The house a community bought: man who needs kidney receives gift of new home
Alvero Wiggins moved his family into public housing after being diagnosed with kidney failure
As Alaya Wiggins sprinted through her new home for the first time, the four-year-old asked: "Mommy, are we going to live here forever?"
Her mother, Chelsie Wiggins replied "Yes."
Taking their first steps in the new house was a special moment for the Wiggins family. It was extra special because it was bought with more than $100,000 in donations from friends, family and strangers.
"It's amazing, it's overwhelming when I think about it," said Alaya's father, Alvero Wiggins. "It's awesome. I'm thrilled. It's incredible."
The family's journey to the house started two years ago.
They were renting a home in Halifax's west end when Alvero was diagnosed with kidney failure.
He could no longer work. He now spends nine hours a night on dialysis as he waits for a transplant.
Alvero, his wife and four children had to move into public housing in Uniacke Square to make ends meet. Wiggins said the home is neglected by the landlords and run down.
The family had to move out for two weeks to deal with a rat infestation.
"It's terrible to raise your kids in conditions that aren't fit for human beings," he said. "We had to threaten to bring TV cameras in order for them to take us serious."
Alvero has spent his life helping others.
He built a name for himself in the community through his work with Hope Blooms and LOVE Nova Scotia, an organization that provides youth programming.
When he found himself in need of help, Sarah MacLaren knew she had to do something.
She'd worked with him for years, and decided what he needed most was a safe place to live.
"Just the idea that housing is health care, and people's health outcomes are radically changed by how they are housed," she said.
Last spring, MacLaren started an online fundraiser, and rallied her contacts to chip in.
Thousands of dollars were contributed, but the timing couldn't have been worse. Halifax's housing market started to take off and bidding wars became the norm.
"It was at a point where I had begun to think, really, I have to acknowledge this may not happen."
That's when a stroke of good luck came her way, and MacLaren was introduced to Brenda MacKenzie.
About 15 years ago, MacKenzie, a real estate agent, started asking her colleagues to make contributions from their commissions to donate to different charities that support housing.
When she started working at Engel and Volkers, she formally named the group A Home For Everyone, and formed a board of her peers.
"What better thing for people in our business to be able to contribute to, homelessness? It's a perfect fit."
A member of the group's board told MacKenzie about the family's story, and she instantly felt a connection.
MacKenzie is also on dialysis, and is anxiously awaiting her own phone call for a kidney transplant.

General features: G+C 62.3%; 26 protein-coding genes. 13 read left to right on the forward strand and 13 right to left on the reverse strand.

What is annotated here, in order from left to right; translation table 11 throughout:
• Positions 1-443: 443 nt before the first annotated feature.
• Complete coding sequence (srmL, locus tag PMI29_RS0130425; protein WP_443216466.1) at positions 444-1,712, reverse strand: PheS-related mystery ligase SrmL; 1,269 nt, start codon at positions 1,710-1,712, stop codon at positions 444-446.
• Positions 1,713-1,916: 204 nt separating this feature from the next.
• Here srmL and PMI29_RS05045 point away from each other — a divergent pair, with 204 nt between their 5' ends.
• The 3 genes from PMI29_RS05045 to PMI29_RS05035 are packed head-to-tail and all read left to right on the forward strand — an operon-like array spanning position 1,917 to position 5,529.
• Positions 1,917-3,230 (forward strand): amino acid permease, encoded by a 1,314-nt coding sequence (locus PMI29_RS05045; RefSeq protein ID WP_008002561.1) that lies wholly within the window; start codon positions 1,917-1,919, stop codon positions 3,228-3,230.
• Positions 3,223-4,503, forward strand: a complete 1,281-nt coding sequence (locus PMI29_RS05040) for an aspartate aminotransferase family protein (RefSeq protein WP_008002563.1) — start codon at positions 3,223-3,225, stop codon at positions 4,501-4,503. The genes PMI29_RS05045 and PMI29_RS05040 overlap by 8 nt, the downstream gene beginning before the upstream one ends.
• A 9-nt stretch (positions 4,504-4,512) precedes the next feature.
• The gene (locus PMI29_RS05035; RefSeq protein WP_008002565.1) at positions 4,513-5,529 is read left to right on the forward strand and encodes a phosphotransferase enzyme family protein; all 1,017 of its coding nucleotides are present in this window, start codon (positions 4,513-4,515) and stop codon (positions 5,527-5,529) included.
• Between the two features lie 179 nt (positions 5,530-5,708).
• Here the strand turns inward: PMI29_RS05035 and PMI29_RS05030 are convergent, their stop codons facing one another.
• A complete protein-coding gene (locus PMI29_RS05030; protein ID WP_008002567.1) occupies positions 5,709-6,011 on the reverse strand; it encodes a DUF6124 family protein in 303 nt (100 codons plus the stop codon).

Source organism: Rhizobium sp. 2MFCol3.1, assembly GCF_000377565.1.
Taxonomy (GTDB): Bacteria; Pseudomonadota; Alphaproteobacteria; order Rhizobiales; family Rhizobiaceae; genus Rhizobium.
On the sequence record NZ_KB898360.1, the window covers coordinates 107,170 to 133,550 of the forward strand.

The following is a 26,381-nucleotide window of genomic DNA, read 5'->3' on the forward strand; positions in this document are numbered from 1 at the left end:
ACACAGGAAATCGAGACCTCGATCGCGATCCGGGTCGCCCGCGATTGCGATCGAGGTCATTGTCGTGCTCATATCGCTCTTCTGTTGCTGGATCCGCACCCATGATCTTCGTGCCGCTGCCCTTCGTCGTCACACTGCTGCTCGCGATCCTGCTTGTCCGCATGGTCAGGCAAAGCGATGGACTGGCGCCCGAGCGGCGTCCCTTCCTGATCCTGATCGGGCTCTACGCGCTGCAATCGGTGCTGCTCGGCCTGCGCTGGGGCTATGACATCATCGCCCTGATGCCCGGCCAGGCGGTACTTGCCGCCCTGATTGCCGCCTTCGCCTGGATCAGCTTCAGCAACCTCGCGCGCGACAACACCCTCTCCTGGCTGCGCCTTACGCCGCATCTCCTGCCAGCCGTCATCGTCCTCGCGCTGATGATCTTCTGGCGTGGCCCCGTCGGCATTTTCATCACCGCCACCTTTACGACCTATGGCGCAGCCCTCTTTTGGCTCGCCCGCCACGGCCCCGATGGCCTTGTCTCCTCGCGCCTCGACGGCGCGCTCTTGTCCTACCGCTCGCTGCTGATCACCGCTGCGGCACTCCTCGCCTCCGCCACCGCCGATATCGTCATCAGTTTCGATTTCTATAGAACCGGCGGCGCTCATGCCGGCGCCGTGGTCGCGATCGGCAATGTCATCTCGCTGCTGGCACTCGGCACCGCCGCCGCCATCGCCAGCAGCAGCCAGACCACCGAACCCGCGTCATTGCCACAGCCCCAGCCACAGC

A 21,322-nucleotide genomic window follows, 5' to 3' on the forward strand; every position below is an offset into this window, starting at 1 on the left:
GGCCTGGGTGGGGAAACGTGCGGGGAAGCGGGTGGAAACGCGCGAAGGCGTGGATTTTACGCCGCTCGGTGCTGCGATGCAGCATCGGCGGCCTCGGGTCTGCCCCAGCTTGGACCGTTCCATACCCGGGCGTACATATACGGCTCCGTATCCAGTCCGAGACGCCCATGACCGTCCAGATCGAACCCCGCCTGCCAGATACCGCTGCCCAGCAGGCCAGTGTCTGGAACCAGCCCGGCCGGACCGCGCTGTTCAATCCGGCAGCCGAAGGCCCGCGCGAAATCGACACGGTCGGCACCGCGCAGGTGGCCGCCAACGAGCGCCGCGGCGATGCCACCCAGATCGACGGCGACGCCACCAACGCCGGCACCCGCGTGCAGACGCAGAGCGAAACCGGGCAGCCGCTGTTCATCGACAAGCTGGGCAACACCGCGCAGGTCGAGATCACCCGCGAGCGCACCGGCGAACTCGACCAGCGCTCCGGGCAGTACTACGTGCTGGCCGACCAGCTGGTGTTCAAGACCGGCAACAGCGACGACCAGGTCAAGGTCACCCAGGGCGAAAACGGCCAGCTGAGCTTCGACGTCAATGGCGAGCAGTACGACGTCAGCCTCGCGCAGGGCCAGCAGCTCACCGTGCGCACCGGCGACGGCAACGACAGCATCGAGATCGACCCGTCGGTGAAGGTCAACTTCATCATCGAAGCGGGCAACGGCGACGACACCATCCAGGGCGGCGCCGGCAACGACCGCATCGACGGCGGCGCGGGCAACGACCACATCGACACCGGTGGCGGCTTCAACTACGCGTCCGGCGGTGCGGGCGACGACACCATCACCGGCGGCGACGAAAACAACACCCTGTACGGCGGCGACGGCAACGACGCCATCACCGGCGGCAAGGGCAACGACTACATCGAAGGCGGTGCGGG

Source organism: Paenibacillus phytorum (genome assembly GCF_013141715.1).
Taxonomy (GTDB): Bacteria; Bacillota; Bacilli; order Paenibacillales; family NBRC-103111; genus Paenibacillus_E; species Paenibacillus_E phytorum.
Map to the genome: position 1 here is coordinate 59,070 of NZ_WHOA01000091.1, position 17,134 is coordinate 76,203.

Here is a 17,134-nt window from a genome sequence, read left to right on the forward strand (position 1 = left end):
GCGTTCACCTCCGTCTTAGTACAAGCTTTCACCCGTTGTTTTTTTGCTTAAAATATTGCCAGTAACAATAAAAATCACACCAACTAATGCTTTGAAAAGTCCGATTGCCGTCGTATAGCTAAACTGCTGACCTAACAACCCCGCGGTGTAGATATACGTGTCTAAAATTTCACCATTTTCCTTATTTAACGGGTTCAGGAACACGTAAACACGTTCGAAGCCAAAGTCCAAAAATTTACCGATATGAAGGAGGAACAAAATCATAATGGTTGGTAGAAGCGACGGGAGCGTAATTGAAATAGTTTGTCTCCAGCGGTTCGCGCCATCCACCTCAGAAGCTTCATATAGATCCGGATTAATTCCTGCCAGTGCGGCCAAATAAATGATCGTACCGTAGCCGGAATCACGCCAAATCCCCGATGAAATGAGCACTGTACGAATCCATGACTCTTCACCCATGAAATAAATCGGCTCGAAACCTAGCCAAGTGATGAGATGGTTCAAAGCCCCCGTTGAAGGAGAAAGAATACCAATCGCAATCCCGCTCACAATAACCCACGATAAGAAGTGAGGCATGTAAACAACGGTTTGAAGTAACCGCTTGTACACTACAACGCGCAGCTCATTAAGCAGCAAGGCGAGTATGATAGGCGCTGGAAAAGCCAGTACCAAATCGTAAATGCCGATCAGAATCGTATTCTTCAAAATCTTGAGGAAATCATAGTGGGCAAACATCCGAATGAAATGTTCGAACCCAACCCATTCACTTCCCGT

The board immediately agreed that this year's donations would go toward a house for the Wiggins family.
"It was just like, this is so strange. This is the perfect fit."
But they still needed to find an affordable, safe home to purchase.
'A unicorn house'
By chance, MacKenzie had a listing in suburban Halifax. With Halifax's hot market, it immediately had multiple offers, but they fell through.
MacKenzie saw that as a sign, and suggested the four-bedroom townhouse might be a good fit. There's a park and a pool just a few steps away. It was listed for just under $300,000.
MacLaren and the Wiggins family made an offer. MacLaren said she was a wreck all day, until she got the call that the offer was accepted.
"This specific house was a miracle house, it was a unicorn house," MacLaren said. "It's probably the most beautiful thing I've been a part of in my lifetime."
They're going through the closing process now, but the Wiggins are preparing to move in at the end of May. A Home For Everyone found a lawyer and inspector to volunteer their services through the process.
The society has also found volunteer trades people to upgrade the floors and countertops, and the society has a list of furniture donations they can have.
Alvero took his four children to see the home for the first time last week. He said they instantly fell in love.
"It will mean everything, it will be a sense of security to live here, to have a home, to have a place to call home," he said. "We don't even live here and my kids love it here. It will be so joyful for them."
MacLaren said they still need to raise about $58,000 to bridge the gap and finish the deal, as well as provide the family with a small stipend to get them started with their expenses.
The family will have a small mortgage, comparable to what they currently pay in rent.
MacLaren and MacKenzie are already talking about helping a new family next year. MacKenzie is hoping real estate agents from other companies will join the effort.
Alvero said he plans to pay it forward, and help others as soon as he can. But once he moves, he will finally be able to focus on his health.
"I don't even know how to find the words to thank everybody who has supported this dream."